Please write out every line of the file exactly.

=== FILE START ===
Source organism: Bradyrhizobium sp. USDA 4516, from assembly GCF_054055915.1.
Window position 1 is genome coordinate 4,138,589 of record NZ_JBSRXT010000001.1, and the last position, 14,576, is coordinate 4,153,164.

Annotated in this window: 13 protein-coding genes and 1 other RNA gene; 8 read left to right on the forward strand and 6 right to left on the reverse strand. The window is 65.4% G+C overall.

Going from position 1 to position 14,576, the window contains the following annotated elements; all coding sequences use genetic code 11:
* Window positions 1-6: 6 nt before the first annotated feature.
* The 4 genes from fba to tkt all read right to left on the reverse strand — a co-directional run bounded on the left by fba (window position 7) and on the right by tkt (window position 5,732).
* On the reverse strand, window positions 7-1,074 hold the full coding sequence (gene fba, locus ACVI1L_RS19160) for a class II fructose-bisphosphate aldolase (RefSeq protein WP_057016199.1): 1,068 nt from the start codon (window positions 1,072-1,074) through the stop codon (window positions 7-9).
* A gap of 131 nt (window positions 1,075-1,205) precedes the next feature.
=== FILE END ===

Source organism: Bradyrhizobium sp. USDA 4516, from assembly GCF_054055915.1.
Window position 1 is genome coordinate 4,138,589 of record NZ_JBSRXT010000001.1, and the last position, 14,576, is coordinate 4,153,164.

Annotated in this window: 13 protein-coding genes and 1 other RNA gene; 8 read left to right on the forward strand and 6 right to left on the reverse strand. The window is 65.4% G+C overall.

Going from position 1 to position 14,576, the window contains the following annotated elements; all coding sequences use genetic code 11:
* Window positions 1-6: 6 nt before the first annotated feature.
* The 4 genes from fba to tkt all read right to left on the reverse strand — a co-directional run bounded on the left by fba (window position 7) and on the right by tkt (window position 5,732).
* On the reverse strand, window positions 7-1,074 hold the full coding sequence (gene fba, locus ACVI1L_RS19160) for a class II fructose-bisphosphate aldolase (RefSeq protein WP_057016199.1): 1,068 nt from the start codon (window positions 1,072-1,074) through the stop codon (window positions 7-9).
* A gap of 131 nt (window positions 1,075-1,205) precedes the next feature.